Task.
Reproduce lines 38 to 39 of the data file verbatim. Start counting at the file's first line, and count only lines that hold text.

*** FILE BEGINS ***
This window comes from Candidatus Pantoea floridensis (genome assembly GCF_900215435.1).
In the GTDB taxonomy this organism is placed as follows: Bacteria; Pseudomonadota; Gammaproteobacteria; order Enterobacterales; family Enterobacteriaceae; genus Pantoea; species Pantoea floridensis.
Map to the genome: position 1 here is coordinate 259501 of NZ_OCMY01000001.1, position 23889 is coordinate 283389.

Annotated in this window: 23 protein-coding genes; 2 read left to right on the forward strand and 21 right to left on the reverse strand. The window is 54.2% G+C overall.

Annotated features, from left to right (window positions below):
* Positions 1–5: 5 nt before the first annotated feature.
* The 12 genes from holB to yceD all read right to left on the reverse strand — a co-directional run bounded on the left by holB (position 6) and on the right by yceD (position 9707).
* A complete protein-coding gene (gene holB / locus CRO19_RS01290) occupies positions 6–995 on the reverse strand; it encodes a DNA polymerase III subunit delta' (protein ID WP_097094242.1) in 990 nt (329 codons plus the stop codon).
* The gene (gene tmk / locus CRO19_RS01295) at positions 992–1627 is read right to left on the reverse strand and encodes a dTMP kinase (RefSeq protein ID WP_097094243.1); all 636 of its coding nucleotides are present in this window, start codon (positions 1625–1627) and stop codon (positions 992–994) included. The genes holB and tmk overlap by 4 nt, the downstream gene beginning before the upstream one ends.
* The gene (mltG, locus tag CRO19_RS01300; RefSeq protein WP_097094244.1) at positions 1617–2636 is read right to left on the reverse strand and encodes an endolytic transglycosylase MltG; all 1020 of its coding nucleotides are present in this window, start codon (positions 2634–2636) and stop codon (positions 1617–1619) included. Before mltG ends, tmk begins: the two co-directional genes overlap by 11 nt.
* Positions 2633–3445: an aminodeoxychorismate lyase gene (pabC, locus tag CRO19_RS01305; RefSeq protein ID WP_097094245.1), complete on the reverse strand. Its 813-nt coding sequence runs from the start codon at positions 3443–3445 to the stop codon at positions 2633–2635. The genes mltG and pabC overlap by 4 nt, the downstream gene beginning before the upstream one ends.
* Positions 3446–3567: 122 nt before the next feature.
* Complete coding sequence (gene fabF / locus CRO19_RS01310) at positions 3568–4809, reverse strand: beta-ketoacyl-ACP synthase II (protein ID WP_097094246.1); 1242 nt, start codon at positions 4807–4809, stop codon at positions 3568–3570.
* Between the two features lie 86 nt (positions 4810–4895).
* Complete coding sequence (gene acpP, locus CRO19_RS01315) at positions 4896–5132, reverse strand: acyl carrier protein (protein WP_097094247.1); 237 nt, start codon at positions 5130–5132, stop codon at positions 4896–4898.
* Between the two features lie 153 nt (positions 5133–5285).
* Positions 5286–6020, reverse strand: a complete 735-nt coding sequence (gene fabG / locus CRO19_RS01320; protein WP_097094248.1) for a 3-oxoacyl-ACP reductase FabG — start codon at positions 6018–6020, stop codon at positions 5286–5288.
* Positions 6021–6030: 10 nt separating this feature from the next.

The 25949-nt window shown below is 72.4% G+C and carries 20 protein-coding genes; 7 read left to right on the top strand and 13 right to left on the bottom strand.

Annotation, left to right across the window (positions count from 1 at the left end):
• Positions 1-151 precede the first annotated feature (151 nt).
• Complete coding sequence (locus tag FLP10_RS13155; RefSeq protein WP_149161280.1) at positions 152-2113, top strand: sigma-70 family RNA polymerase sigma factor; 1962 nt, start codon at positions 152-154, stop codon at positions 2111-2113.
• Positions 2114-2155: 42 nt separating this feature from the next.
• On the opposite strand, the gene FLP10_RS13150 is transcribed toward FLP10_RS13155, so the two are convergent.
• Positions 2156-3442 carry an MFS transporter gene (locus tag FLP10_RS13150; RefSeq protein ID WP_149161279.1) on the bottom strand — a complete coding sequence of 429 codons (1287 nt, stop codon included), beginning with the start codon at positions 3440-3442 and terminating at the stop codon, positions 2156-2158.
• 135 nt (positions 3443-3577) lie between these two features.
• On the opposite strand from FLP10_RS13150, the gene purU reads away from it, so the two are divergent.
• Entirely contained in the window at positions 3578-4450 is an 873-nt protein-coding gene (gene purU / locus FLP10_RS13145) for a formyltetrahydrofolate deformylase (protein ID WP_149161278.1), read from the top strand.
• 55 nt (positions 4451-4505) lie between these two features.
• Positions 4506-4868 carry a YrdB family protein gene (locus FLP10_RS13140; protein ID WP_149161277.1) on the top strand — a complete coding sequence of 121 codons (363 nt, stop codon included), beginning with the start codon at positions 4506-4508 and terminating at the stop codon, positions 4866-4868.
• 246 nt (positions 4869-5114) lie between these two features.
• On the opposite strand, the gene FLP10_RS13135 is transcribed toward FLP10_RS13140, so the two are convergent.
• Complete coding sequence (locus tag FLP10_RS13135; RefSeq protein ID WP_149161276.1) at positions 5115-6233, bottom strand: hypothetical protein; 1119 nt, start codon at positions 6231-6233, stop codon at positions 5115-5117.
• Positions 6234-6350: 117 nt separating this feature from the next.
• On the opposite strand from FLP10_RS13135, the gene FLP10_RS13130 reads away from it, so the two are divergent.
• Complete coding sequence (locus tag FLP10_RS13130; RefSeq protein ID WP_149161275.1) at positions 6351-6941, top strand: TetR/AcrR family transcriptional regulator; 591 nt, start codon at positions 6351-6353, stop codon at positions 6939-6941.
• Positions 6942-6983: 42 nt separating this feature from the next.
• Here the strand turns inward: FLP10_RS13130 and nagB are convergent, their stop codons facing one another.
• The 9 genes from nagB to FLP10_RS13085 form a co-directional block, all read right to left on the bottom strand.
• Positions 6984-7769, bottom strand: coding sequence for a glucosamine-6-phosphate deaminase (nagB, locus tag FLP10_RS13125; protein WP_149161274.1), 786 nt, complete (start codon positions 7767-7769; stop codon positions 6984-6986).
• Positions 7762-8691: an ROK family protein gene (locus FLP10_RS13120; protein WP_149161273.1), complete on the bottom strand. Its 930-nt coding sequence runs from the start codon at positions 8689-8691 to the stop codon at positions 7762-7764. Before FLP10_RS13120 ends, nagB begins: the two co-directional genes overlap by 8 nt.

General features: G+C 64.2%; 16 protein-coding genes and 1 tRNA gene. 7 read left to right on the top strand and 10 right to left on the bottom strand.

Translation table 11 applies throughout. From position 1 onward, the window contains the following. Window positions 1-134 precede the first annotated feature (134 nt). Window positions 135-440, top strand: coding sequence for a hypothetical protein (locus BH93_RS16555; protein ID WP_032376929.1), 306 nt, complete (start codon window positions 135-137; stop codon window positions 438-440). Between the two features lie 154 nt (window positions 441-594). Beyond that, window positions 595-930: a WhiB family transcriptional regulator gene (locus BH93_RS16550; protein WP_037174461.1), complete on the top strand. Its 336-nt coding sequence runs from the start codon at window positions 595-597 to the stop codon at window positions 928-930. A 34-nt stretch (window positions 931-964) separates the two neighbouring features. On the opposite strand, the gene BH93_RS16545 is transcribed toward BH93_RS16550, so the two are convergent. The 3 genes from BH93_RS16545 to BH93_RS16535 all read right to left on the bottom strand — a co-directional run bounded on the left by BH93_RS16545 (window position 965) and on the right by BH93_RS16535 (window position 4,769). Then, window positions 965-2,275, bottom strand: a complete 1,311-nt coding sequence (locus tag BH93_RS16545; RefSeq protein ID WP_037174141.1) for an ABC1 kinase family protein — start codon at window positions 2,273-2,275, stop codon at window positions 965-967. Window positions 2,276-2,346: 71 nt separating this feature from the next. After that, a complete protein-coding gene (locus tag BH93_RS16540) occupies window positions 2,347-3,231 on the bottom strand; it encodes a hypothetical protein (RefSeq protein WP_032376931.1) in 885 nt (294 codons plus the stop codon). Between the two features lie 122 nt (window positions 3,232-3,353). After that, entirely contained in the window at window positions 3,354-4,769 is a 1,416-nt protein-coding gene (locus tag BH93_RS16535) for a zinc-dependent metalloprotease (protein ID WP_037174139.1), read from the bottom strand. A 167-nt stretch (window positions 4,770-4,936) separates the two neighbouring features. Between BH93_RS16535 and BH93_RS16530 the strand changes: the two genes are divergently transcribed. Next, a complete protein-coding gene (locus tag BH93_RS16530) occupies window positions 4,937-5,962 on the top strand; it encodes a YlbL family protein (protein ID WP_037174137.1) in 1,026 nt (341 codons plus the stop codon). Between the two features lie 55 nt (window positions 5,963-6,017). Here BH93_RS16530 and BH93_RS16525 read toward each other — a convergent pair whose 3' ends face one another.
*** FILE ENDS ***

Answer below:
• Here the strand turns inward: FLP10_RS13130 and nagB are convergent, their stop codons facing one another.
• The 9 genes from nagB to FLP10_RS13085 form a co-directional block, all read right to left on the bottom strand.